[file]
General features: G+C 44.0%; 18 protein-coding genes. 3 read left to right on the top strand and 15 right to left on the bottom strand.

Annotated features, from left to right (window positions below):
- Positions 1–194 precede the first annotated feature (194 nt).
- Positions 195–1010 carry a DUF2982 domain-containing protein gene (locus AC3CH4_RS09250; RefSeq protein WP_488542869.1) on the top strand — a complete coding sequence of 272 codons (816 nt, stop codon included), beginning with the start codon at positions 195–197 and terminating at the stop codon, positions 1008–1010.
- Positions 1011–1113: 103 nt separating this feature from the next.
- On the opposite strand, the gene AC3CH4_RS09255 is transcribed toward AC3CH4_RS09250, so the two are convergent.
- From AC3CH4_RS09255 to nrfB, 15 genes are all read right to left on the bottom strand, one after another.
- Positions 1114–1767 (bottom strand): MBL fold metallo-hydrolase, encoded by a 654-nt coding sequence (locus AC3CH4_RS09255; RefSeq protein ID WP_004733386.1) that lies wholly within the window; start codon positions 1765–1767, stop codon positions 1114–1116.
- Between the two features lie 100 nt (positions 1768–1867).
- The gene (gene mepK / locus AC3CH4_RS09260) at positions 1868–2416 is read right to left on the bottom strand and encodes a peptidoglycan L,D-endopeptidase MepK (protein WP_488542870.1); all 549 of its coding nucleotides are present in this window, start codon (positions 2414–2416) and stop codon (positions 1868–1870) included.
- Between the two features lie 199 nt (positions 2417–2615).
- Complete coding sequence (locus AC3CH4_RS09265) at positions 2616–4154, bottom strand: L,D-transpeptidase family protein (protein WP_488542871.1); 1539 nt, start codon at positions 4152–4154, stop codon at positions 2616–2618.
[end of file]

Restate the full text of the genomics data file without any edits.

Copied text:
General features: G+C 44.0%; 18 protein-coding genes. 3 read left to right on the top strand and 15 right to left on the bottom strand.

Annotated features, from left to right (window positions below):
- Positions 1–194 precede the first annotated feature (194 nt).
- Positions 195–1010 carry a DUF2982 domain-containing protein gene (locus AC3CH4_RS09250; RefSeq protein WP_488542869.1) on the top strand — a complete coding sequence of 272 codons (816 nt, stop codon included), beginning with the start codon at positions 195–197 and terminating at the stop codon, positions 1008–1010.
- Positions 1011–1113: 103 nt separating this feature from the next.
- On the opposite strand, the gene AC3CH4_RS09255 is transcribed toward AC3CH4_RS09250, so the two are convergent.
- From AC3CH4_RS09255 to nrfB, 15 genes are all read right to left on the bottom strand, one after another.
- Positions 1114–1767 (bottom strand): MBL fold metallo-hydrolase, encoded by a 654-nt coding sequence (locus AC3CH4_RS09255; RefSeq protein ID WP_004733386.1) that lies wholly within the window; start codon positions 1765–1767, stop codon positions 1114–1116.
- Between the two features lie 100 nt (positions 1768–1867).
- The gene (gene mepK / locus AC3CH4_RS09260) at positions 1868–2416 is read right to left on the bottom strand and encodes a peptidoglycan L,D-endopeptidase MepK (protein WP_488542870.1); all 549 of its coding nucleotides are present in this window, start codon (positions 2414–2416) and stop codon (positions 1868–1870) included.
- Between the two features lie 199 nt (positions 2417–2615).
- Complete coding sequence (locus AC3CH4_RS09265) at positions 2616–4154, bottom strand: L,D-transpeptidase family protein (protein WP_488542871.1); 1539 nt, start codon at positions 4152–4154, stop codon at positions 2616–2618.